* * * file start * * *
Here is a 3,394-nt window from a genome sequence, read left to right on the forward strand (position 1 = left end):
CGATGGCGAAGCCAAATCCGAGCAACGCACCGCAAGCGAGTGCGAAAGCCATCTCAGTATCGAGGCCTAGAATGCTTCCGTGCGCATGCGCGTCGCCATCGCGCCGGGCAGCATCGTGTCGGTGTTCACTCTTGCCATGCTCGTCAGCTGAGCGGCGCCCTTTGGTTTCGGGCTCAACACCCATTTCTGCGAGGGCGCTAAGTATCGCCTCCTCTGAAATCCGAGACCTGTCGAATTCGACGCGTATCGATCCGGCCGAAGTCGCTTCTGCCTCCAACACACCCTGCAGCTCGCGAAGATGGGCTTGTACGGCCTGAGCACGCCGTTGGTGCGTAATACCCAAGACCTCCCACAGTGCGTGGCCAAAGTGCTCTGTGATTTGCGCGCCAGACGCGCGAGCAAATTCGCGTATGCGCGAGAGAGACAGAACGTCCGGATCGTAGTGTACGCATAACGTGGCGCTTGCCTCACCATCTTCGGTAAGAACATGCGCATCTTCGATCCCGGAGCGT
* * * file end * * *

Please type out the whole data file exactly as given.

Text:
Here is a 3,394-nt window from a genome sequence, read left to right on the forward strand (position 1 = left end):
CGATGGCGAAGCCAAATCCGAGCAACGCACCGCAAGCGAGTGCGAAAGCCATCTCAGTATCGAGGCCTAGAATGCTTCCGTGCGCATGCGCGTCGCCATCGCGCCGGGCAGCATCGTGTCGGTGTTCACTCTTGCCATGCTCGTCAGCTGAGCGGCGCCCTTTGGTTTCGGGCTCAACACCCATTTCTGCGAGGGCGCTAAGTATCGCCTCCTCTGAAATCCGAGACCTGTCGAATTCGACGCGTATCGATCCGGCCGAAGTCGCTTCTGCCTCCAACACACCCTGCAGCTCGCGAAGATGGGCTTGTACGGCCTGAGCACGCCGTTGGTGCGTAATACCCAAGACCTCCCACAGTGCGTGGCCAAAGTGCTCTGTGATTTGCGCGCCAGACGCGCGAGCAAATTCGCGTATGCGCGAGAGAGACAGAACGTCCGGATCGTAGTGTACGCATAACGTGGCGCTTGCCTCACCATCTTCGGTAAGAACATGCGCATCTTCGATCCCGGAGCGT